Expected volatility exploded last month, on August 24, after the Shanghai 300 Index dropped by 8.75 percent, its steepest year-to-date move. On Tuesday of this week, the change in the Shanghai Index from Monday’s close was a benign .93 percent, but news of a contraction in China’s manufacturing sector, as measured by the Caixin/Markit China General Manufacturing Purchasing Managers’ Index™ (PMI), was worrisome enough to turn around the majority of VIX indexes. (Expected volatility had appeared to be cooling prior to the announcement.) As shown in Figure 1, the most reactive VIX Index on Tuesday was VXST, which measures the expected volatility of the S&P 500 over the next week.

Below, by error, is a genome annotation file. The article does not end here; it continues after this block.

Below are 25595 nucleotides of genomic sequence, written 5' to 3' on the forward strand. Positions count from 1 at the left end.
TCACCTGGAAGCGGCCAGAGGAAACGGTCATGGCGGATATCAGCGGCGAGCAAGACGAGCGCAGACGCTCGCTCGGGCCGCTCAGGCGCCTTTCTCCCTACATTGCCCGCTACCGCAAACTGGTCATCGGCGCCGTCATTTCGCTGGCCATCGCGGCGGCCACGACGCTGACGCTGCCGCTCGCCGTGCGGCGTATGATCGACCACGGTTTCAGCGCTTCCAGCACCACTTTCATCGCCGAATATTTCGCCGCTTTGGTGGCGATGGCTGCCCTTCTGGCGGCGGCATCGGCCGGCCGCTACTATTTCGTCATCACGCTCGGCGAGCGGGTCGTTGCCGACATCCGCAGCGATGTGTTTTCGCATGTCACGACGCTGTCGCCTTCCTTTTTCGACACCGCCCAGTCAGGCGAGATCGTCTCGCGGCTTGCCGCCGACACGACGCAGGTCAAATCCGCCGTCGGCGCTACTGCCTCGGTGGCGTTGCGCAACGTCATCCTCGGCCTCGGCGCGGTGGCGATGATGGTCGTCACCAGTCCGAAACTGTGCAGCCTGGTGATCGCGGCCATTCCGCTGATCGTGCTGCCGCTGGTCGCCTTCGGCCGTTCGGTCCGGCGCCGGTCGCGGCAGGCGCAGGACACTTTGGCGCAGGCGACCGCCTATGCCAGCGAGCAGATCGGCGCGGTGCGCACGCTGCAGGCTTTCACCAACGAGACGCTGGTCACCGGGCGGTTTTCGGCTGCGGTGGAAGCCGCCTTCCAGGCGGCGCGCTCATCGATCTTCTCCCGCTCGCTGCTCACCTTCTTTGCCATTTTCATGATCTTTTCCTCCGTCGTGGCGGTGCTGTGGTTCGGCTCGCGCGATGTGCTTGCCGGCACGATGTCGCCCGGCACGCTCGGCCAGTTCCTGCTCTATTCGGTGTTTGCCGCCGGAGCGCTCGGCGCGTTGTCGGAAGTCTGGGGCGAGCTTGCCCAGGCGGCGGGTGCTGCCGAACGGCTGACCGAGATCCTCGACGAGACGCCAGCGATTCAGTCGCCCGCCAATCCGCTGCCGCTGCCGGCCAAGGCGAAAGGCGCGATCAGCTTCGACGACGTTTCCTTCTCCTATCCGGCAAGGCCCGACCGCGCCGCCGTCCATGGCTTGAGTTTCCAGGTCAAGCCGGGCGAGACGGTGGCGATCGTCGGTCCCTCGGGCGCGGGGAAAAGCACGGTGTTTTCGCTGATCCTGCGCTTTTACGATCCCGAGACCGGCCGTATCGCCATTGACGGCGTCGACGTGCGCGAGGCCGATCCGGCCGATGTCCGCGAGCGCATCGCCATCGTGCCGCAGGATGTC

Volatility moderated after Federal Reserve Chair Janet Yellen indicated Thursday that a Fed rate increase is still on the table for this year. In a speech at the University of Massachusetts in Amherst, Yellen said current U.S. economic conditions are expected to warrant “an initial increase in the federal funds rate later this year, followed by a gradual pace of tightening thereafter.” Both the VIX and TYVIX Indexes upticked Thursday ahead of Yellen’s remarks, but eased back late Friday morning, with a better-than-forecast second-quarter U.S. gross domestic product report adding to a more positive view of the U.S. economy. The cash 10-year Treasury note yield edged higher.
Figure 1. CBOE VIX Suite Heat Map
Futures Also Pivot On China Data
The term structure of VIX futures also felt the contraction of China’s manufacturing sector earlier this week. The backwardation seen on Friday, September 18, had turned to a contango the following Monday. But by Tuesday’s close, it was back to backwardation.
Figure 2. VIX Index FuturesWeekly Update on Volatility and Volatility Futures, September 25, 2015